Personal file storage, sharing and syncing is one of those categories of technology problems that, despite all efforts, no one ever seems to get right. Most of the current offerings, even the better ones, leave something to be desired.
You’re always being asked to jump through one hoop or another: If you’re not constantly uploading and downloading files that you amend or need to amend, you’re being forced to use some special peer-to-peer software. But one service that comes pretty close to getting it all right is DropBox, which is available via a public beta today (of which there are 200 available for GigaOM readers using the code “om200.”)
Dropbox is basically an intelligent combination of Box.net, dot.mac and Microsoft’s FolderShare syncing service. It makes online storage and sharing of files dead simple — as simple as dragging files into specially market local folders.
The concept was cooked up by Drew Houston and Arash Ferdowsi, MIT dropouts and Y Combinator alumni who are running their three-person startup out of a studio apartment in San Francisco. For the past few months they’ve been working on polishing DropBox, the desktop software (client) and an online service.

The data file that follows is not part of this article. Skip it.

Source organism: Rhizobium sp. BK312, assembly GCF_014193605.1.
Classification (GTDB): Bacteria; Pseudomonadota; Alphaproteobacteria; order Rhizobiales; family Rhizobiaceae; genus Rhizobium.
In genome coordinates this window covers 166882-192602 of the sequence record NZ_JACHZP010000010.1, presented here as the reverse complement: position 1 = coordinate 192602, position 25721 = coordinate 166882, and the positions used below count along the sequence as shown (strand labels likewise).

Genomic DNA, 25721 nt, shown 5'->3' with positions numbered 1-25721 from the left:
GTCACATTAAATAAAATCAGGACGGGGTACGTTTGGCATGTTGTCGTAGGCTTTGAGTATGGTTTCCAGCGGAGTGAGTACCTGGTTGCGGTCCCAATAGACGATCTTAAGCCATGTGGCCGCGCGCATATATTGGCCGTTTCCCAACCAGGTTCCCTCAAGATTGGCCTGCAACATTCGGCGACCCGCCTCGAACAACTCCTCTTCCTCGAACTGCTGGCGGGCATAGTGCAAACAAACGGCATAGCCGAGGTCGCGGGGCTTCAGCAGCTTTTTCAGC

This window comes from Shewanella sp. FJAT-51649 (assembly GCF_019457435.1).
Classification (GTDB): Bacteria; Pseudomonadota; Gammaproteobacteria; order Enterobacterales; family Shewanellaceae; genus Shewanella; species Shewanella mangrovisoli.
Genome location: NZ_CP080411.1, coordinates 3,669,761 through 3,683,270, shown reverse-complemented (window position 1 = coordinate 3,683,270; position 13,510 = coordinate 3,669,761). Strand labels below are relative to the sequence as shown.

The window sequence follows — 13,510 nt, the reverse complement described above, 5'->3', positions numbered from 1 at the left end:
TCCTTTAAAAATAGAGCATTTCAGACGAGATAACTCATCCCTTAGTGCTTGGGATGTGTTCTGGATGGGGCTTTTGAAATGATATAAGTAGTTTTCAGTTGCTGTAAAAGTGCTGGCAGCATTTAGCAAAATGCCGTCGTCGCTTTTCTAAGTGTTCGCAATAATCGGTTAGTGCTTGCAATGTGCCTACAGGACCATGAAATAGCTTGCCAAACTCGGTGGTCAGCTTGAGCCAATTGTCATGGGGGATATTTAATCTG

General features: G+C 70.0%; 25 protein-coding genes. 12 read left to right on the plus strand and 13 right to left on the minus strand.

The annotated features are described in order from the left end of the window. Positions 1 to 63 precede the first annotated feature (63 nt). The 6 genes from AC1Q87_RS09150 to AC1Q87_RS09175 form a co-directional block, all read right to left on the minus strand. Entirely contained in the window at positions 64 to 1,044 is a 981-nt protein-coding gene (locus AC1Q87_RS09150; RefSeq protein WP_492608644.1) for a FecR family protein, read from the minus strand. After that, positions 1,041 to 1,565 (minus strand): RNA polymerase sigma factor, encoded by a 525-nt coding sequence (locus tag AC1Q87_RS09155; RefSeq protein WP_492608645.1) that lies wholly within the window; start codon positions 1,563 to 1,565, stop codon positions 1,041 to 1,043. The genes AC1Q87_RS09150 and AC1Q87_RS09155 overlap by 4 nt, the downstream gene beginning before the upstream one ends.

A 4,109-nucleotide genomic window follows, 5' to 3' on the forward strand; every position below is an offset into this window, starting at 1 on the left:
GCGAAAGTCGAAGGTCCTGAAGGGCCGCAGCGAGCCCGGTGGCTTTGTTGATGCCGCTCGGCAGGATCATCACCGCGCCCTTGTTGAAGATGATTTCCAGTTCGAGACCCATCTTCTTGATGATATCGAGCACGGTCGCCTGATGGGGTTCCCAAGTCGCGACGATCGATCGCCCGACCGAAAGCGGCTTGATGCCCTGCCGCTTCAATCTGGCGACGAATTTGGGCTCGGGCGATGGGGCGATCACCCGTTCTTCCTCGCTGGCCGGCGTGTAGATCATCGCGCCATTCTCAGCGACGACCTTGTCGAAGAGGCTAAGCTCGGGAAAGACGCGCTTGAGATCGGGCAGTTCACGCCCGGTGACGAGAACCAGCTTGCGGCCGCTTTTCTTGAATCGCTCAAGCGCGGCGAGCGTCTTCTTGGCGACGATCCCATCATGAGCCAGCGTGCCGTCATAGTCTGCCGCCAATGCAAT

The software, once downloaded, is simple to install (it works on both Windows and Mac) and integrates with the file browser. It runs quietly in the background. You create folders inside the DropBox folder and then just drag and drop them. And the files are constantly synced with your online storage locker — any time a file is changed, the changes are sent to the online folders, which can be accessed via a web browser even if your home machine is shut off.
What’s really cool is that the system keeps revised versions of the files as backup, just in case you accidentally erase or damage the “live” version of a document. You can click and share the “URLs” of every file with anyone by simply sending them an email (a feature that opens up viral growth opportunities for DropBox).
I met with Houston and Ferdowsi over the weekend and discussed their business plans. Once DropBox comes out of beta, they want to charge for storage — a refreshing thought amidst all the irrational chanting of “free.” The duo is looking to expand DropBox’s appeal to beyond the early adopters.
While it seems that everyone wants to develop a better syncing or storage or sharing technology, the population at large doesn’t seem to care, and is happy carrying (and losing) their files on their USB sticks or emailing them to themselves. When I noted that to the two young cofounders, they agreed. Their success, they said, lies in the ability to change mainstream behavior, and they are confident that the relative ease of use of their offering will win the masses over. To that we say good luck. DropBox is pretty good.